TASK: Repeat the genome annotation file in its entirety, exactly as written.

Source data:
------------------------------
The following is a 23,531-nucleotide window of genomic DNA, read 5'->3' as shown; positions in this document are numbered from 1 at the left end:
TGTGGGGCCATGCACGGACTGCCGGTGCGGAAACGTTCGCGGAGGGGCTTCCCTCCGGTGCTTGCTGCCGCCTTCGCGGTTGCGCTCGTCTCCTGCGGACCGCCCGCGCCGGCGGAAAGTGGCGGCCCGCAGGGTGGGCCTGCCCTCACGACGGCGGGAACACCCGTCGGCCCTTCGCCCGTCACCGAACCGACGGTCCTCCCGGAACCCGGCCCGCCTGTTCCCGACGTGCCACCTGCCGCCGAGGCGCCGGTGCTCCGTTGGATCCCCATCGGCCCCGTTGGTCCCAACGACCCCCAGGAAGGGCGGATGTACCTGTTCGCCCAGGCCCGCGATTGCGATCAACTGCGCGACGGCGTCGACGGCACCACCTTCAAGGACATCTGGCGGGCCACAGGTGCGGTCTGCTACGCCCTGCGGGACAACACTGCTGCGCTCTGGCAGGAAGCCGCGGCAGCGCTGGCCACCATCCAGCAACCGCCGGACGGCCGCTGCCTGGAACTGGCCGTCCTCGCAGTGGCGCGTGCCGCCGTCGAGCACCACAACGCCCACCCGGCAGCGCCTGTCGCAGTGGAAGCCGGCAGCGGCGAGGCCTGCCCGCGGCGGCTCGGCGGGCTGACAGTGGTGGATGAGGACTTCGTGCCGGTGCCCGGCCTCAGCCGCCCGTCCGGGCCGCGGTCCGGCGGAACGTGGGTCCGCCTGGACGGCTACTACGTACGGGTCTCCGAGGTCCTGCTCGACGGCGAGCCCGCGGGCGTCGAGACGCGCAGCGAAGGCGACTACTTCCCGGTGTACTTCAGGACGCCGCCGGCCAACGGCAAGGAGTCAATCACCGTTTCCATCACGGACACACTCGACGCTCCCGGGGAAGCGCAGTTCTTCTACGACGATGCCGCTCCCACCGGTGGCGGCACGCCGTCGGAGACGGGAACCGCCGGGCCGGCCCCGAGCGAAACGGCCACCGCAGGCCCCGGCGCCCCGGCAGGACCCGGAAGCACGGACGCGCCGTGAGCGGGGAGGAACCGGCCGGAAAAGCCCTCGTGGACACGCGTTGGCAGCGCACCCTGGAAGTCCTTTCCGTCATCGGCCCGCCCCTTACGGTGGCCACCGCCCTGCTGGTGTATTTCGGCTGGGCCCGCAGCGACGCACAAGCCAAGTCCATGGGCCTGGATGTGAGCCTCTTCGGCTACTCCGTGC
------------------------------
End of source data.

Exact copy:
The following is a 23,531-nucleotide window of genomic DNA, read 5'->3' as shown; positions in this document are numbered from 1 at the left end:
TGTGGGGCCATGCACGGACTGCCGGTGCGGAAACGTTCGCGGAGGGGCTTCCCTCCGGTGCTTGCTGCCGCCTTCGCGGTTGCGCTCGTCTCCTGCGGACCGCCCGCGCCGGCGGAAAGTGGCGGCCCGCAGGGTGGGCCTGCCCTCACGACGGCGGGAACACCCGTCGGCCCTTCGCCCGTCACCGAACCGACGGTCCTCCCGGAACCCGGCCCGCCTGTTCCCGACGTGCCACCTGCCGCCGAGGCGCCGGTGCTCCGTTGGATCCCCATCGGCCCCGTTGGTCCCAACGACCCCCAGGAAGGGCGGATGTACCTGTTCGCCCAGGCCCGCGATTGCGATCAACTGCGCGACGGCGTCGACGGCACCACCTTCAAGGACATCTGGCGGGCCACAGGTGCGGTCTGCTACGCCCTGCGGGACAACACTGCTGCGCTCTGGCAGGAAGCCGCGGCAGCGCTGGCCACCATCCAGCAACCGCCGGACGGCCGCTGCCTGGAACTGGCCGTCCTCGCAGTGGCGCGTGCCGCCGTCGAGCACCACAACGCCCACCCGGCAGCGCCTGTCGCAGTGGAAGCCGGCAGCGGCGAGGCCTGCCCGCGGCGGCTCGGCGGGCTGACAGTGGTGGATGAGGACTTCGTGCCGGTGCCCGGCCTCAGCCGCCCGTCCGGGCCGCGGTCCGGCGGAACGTGGGTCCGCCTGGACGGCTACTACGTACGGGTCTCCGAGGTCCTGCTCGACGGCGAGCCCGCGGGCGTCGAGACGCGCAGCGAAGGCGACTACTTCCCGGTGTACTTCAGGACGCCGCCGGCCAACGGCAAGGAGTCAATCACCGTTTCCATCACGGACACACTCGACGCTCCCGGGGAAGCGCAGTTCTTCTACGACGATGCCGCTCCCACCGGTGGCGGCACGCCGTCGGAGACGGGAACCGCCGGGCCGGCCCCGAGCGAAACGGCCACCGCAGGCCCCGGCGCCCCGGCAGGACCCGGAAGCACGGACGCGCCGTGAGCGGGGAGGAACCGGCCGGAAAAGCCCTCGTGGACACGCGTTGGCAGCGCACCCTGGAAGTCCTTTCCGTCATCGGCCCGCCCCTTACGGTGGCCACCGCCCTGCTGGTGTATTTCGGCTGGGCCCGCAGCGACGCACAAGCCAAGTCCATGGGCCTGGATGTGAGCCTCTTCGGCTACTCCGTGC